STAFF RESOURCES

Minutes for March 7, 2003 Meeting

Rutgers University Libraries Faculty Meeting
March 7, 2003, 9:30 a.m.
Teleconference Lecture Hall, Scholarly Communication Center, Alexander Library
College Avenue Campus

Meeting called to order at 9:35 a.m.

Agenda

1. The agenda was adopted.

2. The minutes were approved as submitted.

3. The following new faculty and guests were introduced:

4. Unfinished Business

There was no unfinished business.

5. New Business

a. Draft Guidelines for Short Research Assignments - (R. Tipton, Chair, Research Leave Review Committee)

The Research Leave Review Committee reexamined the Short Research Assignment guidelines, and proposed changes to the document in order to clarify the roles of various parties in the process, as well as the responsibilities of the applicant. Specifically, statements were added that addressed the content of the final report and the ramifications if that report is not submitted. After this introduction to the revised document, the floor was opened for discussion.

Members of the faculty asked a few additional clarifying questions about where the final report of the short research assignment should be directed. It was decided that the report would be sent to the University Librarian. The Human Resources office would then send copies to the Unit Director/Associate University Librarian, as well as the chairs of the Research Leave Review Committee and the Scholarly and Professional Activities Committee.

The faculty approved the revised Short Research Assignment guidelines, with the minor clarifying changes noted above to be made to the final version of the document.

b. Draft Guidelines for Reading Committees - (M. Fetzer, Chair, Personnel Policy and Affirmative Action Committee (PPAAC))

Background

The University allows departments to choose whether or not they will have reading committees, and whether the reading committee report will be attached to the candidate's narrative. These decisions are left to the individual units. It is assumed, however, that units will normally opt to have reading committees; therefore, at the request of the Coordinating Committee, PPAAC has developed a document entitled "Draft Guidelines for the Evaluation of Scholarship for Reading Committees and Others Involved in the Reappointment/Promotion Process."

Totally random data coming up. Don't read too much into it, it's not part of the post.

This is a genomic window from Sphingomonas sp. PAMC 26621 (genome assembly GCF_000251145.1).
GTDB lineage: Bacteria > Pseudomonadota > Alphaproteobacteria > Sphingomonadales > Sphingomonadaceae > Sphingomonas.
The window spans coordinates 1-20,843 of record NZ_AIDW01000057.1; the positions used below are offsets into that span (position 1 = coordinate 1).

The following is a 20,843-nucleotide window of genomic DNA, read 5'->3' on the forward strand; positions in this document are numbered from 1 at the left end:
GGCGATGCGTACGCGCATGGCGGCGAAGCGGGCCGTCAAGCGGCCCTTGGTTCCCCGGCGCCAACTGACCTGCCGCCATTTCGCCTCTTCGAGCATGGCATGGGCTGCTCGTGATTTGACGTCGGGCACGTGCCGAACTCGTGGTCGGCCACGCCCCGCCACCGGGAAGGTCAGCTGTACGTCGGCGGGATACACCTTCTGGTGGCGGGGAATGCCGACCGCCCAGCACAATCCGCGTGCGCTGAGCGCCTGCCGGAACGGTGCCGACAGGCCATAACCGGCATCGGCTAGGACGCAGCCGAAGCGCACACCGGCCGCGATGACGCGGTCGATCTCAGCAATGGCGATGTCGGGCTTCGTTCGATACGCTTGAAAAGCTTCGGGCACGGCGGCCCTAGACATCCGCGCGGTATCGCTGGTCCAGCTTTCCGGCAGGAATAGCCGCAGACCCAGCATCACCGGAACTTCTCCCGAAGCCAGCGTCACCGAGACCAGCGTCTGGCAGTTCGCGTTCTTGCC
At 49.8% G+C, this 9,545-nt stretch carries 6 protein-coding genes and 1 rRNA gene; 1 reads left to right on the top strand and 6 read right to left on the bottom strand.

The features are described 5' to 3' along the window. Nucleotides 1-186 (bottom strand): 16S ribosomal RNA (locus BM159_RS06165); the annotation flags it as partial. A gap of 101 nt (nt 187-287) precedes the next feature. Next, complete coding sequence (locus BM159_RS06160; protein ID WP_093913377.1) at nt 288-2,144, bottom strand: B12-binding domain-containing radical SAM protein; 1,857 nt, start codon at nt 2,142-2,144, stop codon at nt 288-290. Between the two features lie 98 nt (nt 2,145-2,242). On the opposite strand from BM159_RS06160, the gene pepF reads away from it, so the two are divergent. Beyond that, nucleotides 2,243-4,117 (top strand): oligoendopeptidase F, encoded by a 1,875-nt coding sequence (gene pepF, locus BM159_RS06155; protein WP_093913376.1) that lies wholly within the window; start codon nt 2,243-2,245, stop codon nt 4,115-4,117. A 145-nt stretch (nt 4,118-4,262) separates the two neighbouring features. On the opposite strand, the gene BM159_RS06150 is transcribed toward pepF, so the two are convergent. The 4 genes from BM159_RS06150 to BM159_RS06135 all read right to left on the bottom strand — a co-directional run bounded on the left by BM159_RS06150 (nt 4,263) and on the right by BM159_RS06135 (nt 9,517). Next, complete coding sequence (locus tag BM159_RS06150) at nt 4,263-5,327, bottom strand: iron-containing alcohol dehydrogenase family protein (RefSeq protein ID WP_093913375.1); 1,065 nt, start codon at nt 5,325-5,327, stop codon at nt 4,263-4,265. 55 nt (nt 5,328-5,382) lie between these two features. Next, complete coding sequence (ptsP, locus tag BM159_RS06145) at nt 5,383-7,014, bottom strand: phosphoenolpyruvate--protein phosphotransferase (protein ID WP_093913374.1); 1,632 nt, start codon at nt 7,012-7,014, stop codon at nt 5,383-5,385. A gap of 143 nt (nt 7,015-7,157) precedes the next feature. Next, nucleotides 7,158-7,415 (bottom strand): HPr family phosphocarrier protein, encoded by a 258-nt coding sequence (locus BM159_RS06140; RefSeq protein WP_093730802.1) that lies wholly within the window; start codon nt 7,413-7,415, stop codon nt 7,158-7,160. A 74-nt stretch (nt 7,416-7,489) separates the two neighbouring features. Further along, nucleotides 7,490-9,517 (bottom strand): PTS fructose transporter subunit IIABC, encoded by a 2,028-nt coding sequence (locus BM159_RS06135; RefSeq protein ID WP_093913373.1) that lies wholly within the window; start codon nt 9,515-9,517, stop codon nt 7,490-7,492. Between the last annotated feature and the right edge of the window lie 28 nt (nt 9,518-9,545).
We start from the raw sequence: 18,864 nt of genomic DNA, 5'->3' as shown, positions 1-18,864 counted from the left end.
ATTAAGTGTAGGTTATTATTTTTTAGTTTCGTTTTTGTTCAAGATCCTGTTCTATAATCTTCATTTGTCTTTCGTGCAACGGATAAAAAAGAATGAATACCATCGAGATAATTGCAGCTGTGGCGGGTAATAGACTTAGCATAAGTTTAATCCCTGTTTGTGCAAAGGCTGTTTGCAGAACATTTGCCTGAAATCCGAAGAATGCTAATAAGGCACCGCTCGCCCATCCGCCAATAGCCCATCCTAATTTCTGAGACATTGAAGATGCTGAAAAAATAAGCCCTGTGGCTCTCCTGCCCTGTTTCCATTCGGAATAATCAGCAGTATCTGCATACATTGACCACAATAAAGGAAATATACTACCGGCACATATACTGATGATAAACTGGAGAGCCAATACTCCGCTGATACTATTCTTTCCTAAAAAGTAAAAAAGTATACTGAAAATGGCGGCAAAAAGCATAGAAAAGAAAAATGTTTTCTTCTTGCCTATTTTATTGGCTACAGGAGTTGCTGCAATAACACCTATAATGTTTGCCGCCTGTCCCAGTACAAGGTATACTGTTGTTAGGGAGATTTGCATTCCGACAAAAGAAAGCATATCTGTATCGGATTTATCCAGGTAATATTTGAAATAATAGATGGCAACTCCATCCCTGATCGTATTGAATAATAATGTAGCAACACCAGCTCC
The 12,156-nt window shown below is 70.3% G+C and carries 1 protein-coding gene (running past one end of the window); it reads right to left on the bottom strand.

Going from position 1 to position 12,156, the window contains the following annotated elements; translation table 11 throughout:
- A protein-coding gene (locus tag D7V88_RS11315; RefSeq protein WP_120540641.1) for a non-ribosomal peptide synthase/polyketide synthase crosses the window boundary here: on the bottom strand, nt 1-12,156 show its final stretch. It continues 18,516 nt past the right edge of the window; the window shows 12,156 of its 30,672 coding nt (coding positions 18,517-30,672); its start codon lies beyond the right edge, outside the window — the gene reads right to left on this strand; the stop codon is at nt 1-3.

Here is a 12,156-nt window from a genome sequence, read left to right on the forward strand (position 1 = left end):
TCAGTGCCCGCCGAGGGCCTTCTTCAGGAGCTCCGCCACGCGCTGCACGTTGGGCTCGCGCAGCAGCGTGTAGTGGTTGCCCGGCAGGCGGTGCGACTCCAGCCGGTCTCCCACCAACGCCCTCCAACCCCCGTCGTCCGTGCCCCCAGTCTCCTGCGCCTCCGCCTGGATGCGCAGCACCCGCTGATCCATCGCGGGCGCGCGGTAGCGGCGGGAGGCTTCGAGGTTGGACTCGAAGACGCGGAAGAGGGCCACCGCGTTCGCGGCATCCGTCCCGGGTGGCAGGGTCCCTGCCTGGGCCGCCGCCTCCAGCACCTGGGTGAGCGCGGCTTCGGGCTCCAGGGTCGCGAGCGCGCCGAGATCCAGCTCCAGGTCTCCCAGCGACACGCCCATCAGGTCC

The term guidelines should be stressed in this context. Since the reading committee is to evaluate the scholarship of a candidate in all of its manifestations, the questions in this document are suggested, and are not intended to be comprehensive. As they are bulleted, no rank order is implied. Not all questions would be applicable to every candidate, rather, the questions are offered as suggestions.

After this brief background, the floor was opened for discussion.

Several faculty members stressed need for reading committee reports to be evaluative and analytical rather than descriptive. While each reading committee will have its own voice, careful objectivity should be a hallmark of the report

The faculty recommended a few changes in wording, including the following:

It was stated that the work of reading committees might be particularly useful in the evaluation of foreign language materials. It was also noted that in the cases of collaborative effort, it might be difficult to quantify the percentage of participation of the candidate. It was noted that the candidate could use the narrative to explicate his/her contribution. Indeed, candidates should use the Career Development Record as an opportunity to contextualize their scholarship. If questions remain, the members of the reading committee can seek clarification.

A discussion ensued about who is responsible for some of the work implied by the questions contained in the document. Should members of the reading committee be responsible for ascertaining the answers to questions that would help evaluate the candidate's work, or is it the responsibility of the candidate to show the impact of his/her work to the reading committee? It was proposed that responsibility rests ultimately with the candidate, but that reading committee members might supplement this effort through their committee work.

It was suggested that the list of questions might be usefully grouped into three broad categories reflecting the role of scholarship. These categories are: innovation, context, and impact.

At the end of the discussion, it was decided that the document would be returned to PPAAC for the proposed changes and additional reconsideration.

6. Report of the University Librarian (M. Gaunt)

7. Report of the Faculty Coordinator - (L. Langschied)